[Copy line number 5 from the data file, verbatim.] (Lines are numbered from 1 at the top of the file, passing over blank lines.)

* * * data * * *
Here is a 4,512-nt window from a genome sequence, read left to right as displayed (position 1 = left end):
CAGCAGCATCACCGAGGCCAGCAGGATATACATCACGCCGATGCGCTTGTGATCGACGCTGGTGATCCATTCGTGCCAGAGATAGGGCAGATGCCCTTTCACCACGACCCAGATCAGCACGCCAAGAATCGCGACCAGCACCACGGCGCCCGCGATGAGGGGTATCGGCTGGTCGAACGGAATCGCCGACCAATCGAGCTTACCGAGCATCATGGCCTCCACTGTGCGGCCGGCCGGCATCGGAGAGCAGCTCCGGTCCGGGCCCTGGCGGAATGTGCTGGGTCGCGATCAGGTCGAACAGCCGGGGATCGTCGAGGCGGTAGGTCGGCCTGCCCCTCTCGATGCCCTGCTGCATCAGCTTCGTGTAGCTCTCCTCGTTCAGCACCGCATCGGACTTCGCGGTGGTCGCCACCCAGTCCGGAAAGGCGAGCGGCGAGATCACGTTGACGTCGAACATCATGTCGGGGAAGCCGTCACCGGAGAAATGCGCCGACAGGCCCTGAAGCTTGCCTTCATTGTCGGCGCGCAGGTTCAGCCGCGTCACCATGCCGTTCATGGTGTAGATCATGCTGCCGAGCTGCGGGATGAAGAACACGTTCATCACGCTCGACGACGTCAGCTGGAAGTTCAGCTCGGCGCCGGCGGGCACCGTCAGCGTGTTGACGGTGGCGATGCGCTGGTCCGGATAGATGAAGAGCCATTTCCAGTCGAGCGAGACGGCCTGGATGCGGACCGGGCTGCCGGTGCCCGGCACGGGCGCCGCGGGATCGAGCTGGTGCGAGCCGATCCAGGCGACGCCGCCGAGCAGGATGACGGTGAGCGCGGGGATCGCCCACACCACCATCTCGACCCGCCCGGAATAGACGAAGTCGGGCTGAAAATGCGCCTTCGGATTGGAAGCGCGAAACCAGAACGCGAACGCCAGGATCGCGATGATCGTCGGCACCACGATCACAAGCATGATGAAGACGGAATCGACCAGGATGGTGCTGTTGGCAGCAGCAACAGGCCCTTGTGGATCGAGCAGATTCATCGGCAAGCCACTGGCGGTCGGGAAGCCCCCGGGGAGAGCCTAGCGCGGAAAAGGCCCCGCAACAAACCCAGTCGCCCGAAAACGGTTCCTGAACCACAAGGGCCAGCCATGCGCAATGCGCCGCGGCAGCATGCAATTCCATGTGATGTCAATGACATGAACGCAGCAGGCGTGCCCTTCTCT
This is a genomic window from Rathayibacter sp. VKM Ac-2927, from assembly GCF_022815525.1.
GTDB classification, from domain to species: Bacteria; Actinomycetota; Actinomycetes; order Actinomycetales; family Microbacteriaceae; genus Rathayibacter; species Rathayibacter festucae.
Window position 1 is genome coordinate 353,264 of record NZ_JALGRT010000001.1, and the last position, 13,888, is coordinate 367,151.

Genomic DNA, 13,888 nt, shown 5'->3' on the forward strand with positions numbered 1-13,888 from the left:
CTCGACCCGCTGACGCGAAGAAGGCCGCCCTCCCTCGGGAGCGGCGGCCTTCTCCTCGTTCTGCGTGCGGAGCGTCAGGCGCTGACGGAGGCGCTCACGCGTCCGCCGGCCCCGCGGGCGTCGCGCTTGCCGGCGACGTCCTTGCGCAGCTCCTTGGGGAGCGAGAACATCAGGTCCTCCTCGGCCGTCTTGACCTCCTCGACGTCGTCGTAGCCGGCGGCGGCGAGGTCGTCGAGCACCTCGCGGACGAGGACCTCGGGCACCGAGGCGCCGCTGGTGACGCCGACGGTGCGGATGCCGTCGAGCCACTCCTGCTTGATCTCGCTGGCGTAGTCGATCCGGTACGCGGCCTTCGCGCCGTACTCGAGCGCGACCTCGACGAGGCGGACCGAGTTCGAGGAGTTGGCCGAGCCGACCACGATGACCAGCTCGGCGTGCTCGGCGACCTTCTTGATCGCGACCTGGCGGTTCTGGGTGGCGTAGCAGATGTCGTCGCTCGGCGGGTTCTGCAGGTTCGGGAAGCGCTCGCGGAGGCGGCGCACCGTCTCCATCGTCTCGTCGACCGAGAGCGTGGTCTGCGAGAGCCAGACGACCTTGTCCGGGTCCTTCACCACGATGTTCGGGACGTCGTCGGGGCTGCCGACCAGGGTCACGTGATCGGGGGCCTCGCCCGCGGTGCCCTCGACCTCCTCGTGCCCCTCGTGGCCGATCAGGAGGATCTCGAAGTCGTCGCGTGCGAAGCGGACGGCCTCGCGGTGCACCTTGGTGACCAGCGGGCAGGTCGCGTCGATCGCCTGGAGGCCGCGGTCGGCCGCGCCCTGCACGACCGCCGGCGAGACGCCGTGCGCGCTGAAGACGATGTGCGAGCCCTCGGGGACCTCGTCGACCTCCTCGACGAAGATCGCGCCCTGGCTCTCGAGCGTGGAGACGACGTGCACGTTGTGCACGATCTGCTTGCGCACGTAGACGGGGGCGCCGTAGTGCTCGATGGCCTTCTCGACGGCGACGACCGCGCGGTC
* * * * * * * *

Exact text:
Window position 1 is genome coordinate 353,264 of record NZ_JALGRT010000001.1, and the last position, 13,888, is coordinate 367,151.